It all started more than half a century ago, when a Lakeland woman wrote to the Queen to ask her for a pair of swans for her town.
A group of 36 swans were sold by the city.
PETER STEFFEN / AFP / Getty Images
It all began more than half a century ago, when a woman from Lakeland, Florida, wrote to Queen Elizabeth II to ask for a pair of swans for her city on the other side of the Atlantic.
Lakeland had had swans since at least 1923, according to local government data, but + by 1953 they had all been eaten by alligators or dog prey.
Hence, the woman who lived in the United Kingdom at the time wanted to bring some from the other side of the Atlantic to repopulate her hometown …
The royal swans crossed the pond and multiplied on that side of the world like loaves and fishes: they soon became the symbol of the city and there are already so many that the local government announced this week that it would put them up for sale as a way to control overpopulation.
“It will be difficult to say goodbye,” he told the newspaper. Lakeland ledger Parks and Recreation Supervisor Steve Platt, known as “The Father of Swans.”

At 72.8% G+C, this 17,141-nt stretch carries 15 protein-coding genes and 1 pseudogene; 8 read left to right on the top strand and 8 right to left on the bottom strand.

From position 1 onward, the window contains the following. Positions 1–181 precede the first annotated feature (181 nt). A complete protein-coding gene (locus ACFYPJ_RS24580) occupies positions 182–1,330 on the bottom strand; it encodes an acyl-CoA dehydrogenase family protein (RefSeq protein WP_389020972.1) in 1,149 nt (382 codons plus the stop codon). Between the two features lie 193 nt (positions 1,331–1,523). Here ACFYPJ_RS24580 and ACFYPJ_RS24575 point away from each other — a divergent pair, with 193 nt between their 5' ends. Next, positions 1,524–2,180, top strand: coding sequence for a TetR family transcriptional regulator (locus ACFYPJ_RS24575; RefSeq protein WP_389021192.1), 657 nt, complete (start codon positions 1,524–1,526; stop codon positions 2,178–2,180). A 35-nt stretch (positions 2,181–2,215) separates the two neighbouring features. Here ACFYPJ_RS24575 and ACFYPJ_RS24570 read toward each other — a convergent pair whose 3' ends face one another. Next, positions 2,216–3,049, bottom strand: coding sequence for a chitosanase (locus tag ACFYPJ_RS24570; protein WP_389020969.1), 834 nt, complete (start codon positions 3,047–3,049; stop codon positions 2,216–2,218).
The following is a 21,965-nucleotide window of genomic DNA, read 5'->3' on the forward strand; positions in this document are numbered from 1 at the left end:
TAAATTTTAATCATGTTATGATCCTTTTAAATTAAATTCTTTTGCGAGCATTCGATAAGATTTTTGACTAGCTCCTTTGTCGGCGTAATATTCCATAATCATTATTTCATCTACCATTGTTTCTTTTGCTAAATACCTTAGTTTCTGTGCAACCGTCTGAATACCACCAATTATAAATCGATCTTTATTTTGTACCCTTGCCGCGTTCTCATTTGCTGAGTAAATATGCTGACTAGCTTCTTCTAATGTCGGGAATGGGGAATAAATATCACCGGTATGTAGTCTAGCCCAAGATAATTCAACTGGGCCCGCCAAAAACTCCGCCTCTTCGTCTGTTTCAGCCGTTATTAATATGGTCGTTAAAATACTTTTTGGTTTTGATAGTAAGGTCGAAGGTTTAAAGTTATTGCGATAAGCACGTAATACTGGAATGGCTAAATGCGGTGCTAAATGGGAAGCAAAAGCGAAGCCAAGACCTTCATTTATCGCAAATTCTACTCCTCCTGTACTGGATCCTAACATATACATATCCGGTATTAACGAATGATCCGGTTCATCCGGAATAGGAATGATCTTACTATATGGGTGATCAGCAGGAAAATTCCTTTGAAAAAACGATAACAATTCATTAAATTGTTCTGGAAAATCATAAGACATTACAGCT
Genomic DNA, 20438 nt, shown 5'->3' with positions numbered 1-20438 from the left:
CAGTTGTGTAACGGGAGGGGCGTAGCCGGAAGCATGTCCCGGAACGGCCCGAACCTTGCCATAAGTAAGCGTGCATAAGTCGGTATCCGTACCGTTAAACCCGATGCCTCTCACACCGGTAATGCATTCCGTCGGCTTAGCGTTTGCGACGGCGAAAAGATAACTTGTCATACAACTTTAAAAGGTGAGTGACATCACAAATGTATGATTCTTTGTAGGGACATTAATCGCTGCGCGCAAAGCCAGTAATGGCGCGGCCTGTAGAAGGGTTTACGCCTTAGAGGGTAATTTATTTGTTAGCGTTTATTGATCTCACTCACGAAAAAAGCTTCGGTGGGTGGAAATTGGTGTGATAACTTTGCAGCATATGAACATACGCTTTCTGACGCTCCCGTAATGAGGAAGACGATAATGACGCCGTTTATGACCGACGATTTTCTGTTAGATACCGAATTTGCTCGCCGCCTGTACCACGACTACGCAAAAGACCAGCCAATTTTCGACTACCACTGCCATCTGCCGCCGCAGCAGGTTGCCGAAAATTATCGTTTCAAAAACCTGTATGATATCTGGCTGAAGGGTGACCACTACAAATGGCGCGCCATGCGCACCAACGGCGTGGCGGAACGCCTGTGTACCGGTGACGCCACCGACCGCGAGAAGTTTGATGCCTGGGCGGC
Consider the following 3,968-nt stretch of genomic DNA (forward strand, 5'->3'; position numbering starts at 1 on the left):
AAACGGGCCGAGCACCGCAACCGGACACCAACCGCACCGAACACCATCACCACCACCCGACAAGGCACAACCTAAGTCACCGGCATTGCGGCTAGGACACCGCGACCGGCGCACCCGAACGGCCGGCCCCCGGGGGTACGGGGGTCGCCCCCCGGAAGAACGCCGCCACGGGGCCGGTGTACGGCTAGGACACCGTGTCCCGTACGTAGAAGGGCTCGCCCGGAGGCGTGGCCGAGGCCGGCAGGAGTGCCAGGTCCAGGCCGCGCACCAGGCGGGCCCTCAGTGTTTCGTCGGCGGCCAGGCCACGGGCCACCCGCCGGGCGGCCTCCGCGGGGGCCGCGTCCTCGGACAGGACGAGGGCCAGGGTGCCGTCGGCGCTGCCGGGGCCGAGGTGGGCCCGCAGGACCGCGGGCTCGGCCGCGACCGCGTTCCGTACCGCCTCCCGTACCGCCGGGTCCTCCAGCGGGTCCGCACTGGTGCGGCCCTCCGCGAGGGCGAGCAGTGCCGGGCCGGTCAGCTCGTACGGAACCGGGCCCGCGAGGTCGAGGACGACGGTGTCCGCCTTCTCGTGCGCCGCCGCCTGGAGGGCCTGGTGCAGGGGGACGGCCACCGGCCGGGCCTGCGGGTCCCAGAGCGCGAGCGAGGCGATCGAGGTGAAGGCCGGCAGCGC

According to the newspaper, the city conducted a “wellness check” on the entire flock before putting them up for sale and the proceeds will go toward its $ 10,000 annual feed budget.
The Lakeland government is charging $ 400 per swan and the buyers, who were chosen through a lottery, were contacted Friday to arrange the pickup.
All swans live around Lake Morton in the city of 112,000 people, about 35 miles east of Tampa.
What is the history of swans?
According to historians, a woman who lived in England while her husband was stationed there for the United States Air Force wrote to Buckingham Palace asking the Queen for a donation from her royal flock.
Elizabeth II agreed… but Floridians had to raise $ 300 to safely capture and import the breeding pair.
The transport was not without its adventures: after the swans were captured and waited for transfer, a barge sank in London’s River Thames and they were covered in oil, delaying their journey.
After they were cleaned, they were successfully delivered to Lakeland on February 9, 1957.
But a week later they were missing, prompting a frantic helicopter search before they were rediscovered.
There have been other swans sales that took place previously in 2014 and 2011. Anyone who lives near the lake can enter the lottery.
Most swans in Britain are technically owned by the monarchy.
Until 1998 it was considered treason to kill one. One of the Queen’s royal titles, as well as Head of the Commonwealth, Defender of the Faith and Commander-in-Chief of the British Armed Forces, is Lady of the Swans.
Mute swans, which are the type for sale, are identified by their “deep red beak and jet black legs,” the city said, and are the descendants of Elizabeth II’s royal flock.
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